With Adrian Dantley pouring in 39 points, the Jazz pulled off a 129-124 win in Denver to force a decisive Game 5 back in Salt Lake City. There, buoyed by the raucous crowd and “You gotta have heart” promo materials plastered everywhere, they crushed Denver 127-111 to advance to the Western Conference semifinals vs. the Phoenix Suns.

A series lost, but a franchise reborn

Utah knocked off Phoenix in Game 1, but would go on to drop the next three in a row, with Game 4 proving particularly … well, heartbreaking. They led by three in the final seconds, only to see the Suns’ Walter Davis drill a turnaround, game-tying triple just before regulation ended. Down by 1 with 4 seconds remaining, Layden drew up the perfect play — Green circling left off a screen out beyond the arc, getting the inbound pass, accelerating past the defense and cutting into the lane for an open layup … only to shank it off the back of the iron.

Rather than tying up the series at two, the 111-110 defeat put Utah in a 3-1 hole it would not climb out of.

(Tribune file photo) Thurl Bailey shoots over Tellis Frank in this 1989 photo.

“That’s vivid in my mind,” Bailey said, “… The right guy had the ball. … I think every person who’s ever been in a position like that [had a time when] it hasn’t come through the way they wanted. Yeah, he missed the shot, but it wasn’t necessarily that shot that ended it all. We had an opportunity to win, and they were the better team.”

Layden agreed, putting more blame on himself for not instructing the Jazz to foul Davis at the end of regulation.

“Rickey Green was the best guy at making layups going full-speed probably in the whole league — and he just had the bad luck to miss it. He didn’t want to miss it. He didn’t try to miss it. He just happened to miss it. And that’s the way it goes,” Layden said. “That’s what sports are about, you know what I mean? It’s just one of those things.”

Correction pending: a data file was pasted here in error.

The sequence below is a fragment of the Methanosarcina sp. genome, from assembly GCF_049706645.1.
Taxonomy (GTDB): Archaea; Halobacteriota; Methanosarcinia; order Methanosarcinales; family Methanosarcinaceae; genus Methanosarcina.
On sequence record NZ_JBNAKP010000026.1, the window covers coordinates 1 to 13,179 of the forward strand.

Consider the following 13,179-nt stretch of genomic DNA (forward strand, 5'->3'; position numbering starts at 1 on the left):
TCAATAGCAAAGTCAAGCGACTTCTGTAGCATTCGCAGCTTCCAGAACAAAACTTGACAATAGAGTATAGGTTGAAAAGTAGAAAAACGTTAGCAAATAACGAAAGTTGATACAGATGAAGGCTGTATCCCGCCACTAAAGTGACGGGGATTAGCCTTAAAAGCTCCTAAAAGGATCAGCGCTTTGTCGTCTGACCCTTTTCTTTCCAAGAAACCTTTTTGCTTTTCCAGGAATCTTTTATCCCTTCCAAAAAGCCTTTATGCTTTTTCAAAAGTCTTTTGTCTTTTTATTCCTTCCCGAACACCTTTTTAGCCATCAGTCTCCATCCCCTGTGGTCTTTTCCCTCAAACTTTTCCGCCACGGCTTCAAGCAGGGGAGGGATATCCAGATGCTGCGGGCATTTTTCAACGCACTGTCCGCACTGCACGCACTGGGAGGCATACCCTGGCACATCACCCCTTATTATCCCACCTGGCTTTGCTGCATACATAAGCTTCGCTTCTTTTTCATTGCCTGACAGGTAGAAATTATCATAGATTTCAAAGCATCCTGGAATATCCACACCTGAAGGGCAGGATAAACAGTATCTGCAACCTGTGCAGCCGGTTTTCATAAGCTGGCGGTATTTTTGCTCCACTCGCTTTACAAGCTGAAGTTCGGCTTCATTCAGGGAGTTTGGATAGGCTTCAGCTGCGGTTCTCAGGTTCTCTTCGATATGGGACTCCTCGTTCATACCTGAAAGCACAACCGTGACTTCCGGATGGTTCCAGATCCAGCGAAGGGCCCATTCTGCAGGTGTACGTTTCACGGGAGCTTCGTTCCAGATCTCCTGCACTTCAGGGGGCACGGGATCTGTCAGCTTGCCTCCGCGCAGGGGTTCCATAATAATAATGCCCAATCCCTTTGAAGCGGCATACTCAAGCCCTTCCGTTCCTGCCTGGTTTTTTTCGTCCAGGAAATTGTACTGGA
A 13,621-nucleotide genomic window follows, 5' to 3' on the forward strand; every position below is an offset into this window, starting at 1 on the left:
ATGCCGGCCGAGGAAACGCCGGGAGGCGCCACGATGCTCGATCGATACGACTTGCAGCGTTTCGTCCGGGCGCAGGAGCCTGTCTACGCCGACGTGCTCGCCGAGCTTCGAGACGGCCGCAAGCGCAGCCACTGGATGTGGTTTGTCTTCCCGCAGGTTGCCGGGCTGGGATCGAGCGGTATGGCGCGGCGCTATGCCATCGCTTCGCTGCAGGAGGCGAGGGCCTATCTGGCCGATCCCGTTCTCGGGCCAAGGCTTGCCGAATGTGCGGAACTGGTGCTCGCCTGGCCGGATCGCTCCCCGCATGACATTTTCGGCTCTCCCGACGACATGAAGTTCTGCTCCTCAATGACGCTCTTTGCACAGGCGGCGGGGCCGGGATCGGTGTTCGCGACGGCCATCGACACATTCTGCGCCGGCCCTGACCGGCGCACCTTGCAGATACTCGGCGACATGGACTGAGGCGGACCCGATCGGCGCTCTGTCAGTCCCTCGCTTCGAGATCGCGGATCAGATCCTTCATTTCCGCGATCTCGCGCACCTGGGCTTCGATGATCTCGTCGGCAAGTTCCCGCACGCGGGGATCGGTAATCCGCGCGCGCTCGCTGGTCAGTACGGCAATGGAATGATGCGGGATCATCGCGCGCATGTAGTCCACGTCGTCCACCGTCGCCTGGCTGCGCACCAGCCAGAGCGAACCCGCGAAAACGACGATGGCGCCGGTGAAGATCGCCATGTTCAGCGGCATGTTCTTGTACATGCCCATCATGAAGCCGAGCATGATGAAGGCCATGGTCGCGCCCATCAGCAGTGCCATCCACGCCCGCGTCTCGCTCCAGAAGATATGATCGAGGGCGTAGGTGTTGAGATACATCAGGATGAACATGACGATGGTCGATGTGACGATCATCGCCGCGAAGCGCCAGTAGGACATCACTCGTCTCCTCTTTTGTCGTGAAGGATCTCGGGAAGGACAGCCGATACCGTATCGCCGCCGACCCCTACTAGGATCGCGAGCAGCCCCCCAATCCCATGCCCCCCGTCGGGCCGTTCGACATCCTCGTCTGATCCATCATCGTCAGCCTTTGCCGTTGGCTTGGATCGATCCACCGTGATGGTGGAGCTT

Utah won in Game 5, but was blown out in Game 6, bringing a disappointing end to its shockingly successful season. Still, it enabled the franchise to continue on in Utah, as part-owner Larry H. Miller would go on to buy out Battistone’s shares, solidifying the Jazz’s future.

“That year in 1983-84 was pivotal, and making the playoffs was pivotal, because I think the right people saw what [the team] could be,” Bailey said. “It really is a pivotal year that I think saved the franchise, because the Miller family recognized the importance of having the Jazz in this community.”

Layden still gets goosebumps remembering the atmosphere in the Salt Palace when the Jazz clinched their first trip to the postseason.

“That was one of the great thrills, by the way. When we clinched the playoffs, I remember the publicity man coming in [the locker room] and saying to us, ‘Hey, we want to bring the team back out because people won’t leave,’” he said. “So we went back out and circled the floor and shook hands with all the people in the first couple of rows. And that was probably the most dramatic, the most touching thing that ever happened in my career.”


• 1987-88: Trading haymakers with the champs

• 1991-92: Further than ever, but still coming up short

• 1996-97: Breaking through to the Finals for the first time

• 1997-98: Finals hopes dashed by the Jordan buzzsaw again

• 2006-07: A new-blood group provides some new hope

• 2017-18: From lottery-bound to a sparkling foundation